The pitching staff’s work has been much more balanced. Cole Hamels has joined Brett Myers to create a homegrown front of the rotation that commands the strike zone with power stuff. Myers still fights his longball tendencies, but in September, the two have combined for ten starts of 2.73 ERA ball. Jamie Moyer replaced rookie Scott Mathieson in mid-August and was a massive upgrade: at least six innings in all seven of his outings, with an ERA of 4.27. Jon Lieber is on one of his runs, a 43/4 K/BB in his last 10 starts and a 3.24 ERA.
The seasonal numbers won’t reflect it–the disastrous Ryan Madson shift, too many empty outings by fill-ins–but the Phillies’ rotation right now is as good as it has been since the 1993 team won the NL pennant with four starters with at least 190 innings and an adjusted ERA of 100 or better. That’s the last Philly team to go to the playoffs; it’s amazing to think that with all of the wrangling over payrolls and revenues and how they affect the game on the field, the Phillies–who have the fourth-largest market in the U.S. to themselves–have never gone to the playoffs in the three-division era.
The bullpen’s work in last night’s amazing comeback win over the Nationals-eight pitchers combined to allow three runs in eight innings-belied its problems. It is unquestionably the Phillies’ weak link, with only Geoff Geary pitching well in a significant role. (Matt Smith, the “major leaguer” who came over from the Yankees for Abreu, has done well in an extremely limited role, as has Aaron Fultz). Tom Gordon has pitched just 13 2/3 innings in the two months, allowing nine runs. The Phillies need the starters to work deep into games, and they need to avoid contests like last night, because they don’t have the arms for it.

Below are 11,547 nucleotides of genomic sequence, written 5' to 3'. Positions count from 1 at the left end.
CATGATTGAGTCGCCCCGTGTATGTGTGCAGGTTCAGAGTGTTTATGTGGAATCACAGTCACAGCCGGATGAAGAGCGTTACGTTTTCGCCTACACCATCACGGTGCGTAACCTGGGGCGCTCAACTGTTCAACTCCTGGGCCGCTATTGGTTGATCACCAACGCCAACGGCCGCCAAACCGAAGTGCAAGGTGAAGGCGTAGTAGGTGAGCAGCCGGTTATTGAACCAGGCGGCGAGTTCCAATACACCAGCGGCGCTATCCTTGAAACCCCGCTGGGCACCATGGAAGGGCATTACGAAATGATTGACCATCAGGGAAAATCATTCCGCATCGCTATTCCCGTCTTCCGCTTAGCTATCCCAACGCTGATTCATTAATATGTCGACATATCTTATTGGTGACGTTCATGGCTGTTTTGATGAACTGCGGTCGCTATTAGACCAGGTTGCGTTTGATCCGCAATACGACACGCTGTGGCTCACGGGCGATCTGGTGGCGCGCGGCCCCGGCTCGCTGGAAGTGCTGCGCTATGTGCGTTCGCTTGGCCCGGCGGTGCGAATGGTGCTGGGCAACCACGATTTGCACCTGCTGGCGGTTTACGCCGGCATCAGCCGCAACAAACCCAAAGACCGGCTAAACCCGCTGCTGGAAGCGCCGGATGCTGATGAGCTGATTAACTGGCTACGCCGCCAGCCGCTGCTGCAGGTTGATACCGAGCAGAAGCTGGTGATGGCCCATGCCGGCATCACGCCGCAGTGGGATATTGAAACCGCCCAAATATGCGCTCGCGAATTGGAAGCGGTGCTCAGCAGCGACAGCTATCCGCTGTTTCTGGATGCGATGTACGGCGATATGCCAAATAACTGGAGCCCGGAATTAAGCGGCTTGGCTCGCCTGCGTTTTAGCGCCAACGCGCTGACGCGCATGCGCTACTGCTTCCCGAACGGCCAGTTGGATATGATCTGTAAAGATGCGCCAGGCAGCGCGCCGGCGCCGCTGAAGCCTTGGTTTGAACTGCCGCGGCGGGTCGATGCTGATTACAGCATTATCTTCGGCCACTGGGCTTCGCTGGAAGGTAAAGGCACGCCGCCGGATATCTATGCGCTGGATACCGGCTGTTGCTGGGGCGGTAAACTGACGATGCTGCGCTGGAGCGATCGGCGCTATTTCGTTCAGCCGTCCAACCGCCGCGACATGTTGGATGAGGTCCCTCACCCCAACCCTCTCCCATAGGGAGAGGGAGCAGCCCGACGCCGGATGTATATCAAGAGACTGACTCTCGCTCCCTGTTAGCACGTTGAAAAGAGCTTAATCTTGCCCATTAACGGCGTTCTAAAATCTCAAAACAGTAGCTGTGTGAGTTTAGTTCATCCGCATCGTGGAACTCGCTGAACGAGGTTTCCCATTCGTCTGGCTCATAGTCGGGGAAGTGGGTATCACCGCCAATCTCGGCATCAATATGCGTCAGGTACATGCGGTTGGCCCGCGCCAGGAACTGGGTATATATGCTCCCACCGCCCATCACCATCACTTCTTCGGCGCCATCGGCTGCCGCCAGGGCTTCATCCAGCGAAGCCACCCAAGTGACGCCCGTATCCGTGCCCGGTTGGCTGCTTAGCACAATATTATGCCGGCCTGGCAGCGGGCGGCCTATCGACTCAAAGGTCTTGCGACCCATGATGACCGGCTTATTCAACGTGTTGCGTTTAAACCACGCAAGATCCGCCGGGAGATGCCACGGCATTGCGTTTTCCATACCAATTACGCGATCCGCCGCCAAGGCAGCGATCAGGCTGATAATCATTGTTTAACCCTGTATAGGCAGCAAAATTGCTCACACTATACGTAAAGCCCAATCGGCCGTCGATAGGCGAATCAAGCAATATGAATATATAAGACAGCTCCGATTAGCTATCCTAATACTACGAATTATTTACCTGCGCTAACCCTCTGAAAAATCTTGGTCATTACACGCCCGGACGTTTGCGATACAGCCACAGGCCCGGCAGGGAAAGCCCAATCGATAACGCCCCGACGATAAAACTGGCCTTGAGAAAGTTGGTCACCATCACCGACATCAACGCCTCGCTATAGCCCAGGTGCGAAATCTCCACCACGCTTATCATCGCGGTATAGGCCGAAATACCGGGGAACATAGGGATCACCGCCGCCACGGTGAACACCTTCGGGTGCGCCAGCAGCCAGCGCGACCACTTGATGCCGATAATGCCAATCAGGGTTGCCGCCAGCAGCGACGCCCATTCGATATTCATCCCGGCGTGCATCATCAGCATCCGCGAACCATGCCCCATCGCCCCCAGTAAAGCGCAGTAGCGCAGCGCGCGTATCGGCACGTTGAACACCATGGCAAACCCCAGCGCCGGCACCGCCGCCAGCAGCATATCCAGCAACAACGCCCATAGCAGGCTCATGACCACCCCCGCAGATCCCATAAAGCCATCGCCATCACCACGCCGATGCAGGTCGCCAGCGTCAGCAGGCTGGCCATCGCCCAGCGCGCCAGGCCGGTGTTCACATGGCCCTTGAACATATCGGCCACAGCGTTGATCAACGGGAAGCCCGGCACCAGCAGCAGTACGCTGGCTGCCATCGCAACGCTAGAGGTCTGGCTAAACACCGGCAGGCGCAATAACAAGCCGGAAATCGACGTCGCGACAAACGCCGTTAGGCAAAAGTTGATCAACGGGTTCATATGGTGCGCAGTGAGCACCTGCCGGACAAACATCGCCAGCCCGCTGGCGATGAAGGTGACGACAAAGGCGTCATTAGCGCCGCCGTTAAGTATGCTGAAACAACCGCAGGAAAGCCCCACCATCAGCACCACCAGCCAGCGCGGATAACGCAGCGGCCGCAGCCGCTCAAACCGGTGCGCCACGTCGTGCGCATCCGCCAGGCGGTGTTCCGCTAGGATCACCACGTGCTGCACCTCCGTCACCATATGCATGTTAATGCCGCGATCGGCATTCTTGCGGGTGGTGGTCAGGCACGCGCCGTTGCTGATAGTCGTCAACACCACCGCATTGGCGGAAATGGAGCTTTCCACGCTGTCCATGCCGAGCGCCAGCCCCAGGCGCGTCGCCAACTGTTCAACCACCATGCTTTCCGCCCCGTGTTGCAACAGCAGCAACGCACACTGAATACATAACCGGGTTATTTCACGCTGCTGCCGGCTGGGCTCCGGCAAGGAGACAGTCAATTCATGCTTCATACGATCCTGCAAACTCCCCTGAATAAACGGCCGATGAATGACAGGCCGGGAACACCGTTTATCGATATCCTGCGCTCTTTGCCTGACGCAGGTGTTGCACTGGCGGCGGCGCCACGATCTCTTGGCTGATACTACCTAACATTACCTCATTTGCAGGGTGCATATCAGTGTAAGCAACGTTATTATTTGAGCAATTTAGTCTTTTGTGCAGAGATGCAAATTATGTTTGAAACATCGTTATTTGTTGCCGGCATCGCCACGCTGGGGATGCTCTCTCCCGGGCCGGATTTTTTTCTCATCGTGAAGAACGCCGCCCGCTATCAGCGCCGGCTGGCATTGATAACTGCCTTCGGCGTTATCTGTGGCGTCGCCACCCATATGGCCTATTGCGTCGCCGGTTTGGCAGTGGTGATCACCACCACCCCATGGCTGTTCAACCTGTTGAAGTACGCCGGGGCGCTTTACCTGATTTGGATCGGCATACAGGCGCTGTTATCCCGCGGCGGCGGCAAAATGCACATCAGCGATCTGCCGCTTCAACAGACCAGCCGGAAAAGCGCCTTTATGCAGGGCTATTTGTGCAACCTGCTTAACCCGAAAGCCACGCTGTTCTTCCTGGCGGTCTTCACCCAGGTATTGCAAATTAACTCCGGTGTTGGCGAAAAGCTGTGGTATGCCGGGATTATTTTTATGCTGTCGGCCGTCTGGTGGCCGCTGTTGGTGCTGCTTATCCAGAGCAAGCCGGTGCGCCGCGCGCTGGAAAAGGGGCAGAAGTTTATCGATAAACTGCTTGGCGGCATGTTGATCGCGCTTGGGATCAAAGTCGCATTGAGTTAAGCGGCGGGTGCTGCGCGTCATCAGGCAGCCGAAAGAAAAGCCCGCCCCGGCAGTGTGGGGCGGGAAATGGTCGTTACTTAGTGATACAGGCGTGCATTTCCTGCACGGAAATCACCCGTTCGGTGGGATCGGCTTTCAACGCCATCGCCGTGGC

For the Phillies to finally play in a Division Series, they’ll have to make up at least one game on the Dodgers in the next four days. They have one more game in D.C., then they close with a three-game series at the Marlins. The Phillies essentially ended the Marlins’ season over the weekend, so there may be a revenge angle in play. As tired as the young Marlins have looked this month, they’re not the Royals or the Devil Rays; they can give the Phillies trouble. They won’t have their best starter going again. I made an error yesterday when I suggested that Myers would start a potential one-game playoff. Actually, it would be Hamels, who’s not scheduled to pitch again this year. The Phillies miss Anibal Sanchez; however, they’ll see two tough lefties in Scott Olsen and Dontrelle Willis. It’s going to be a tough series.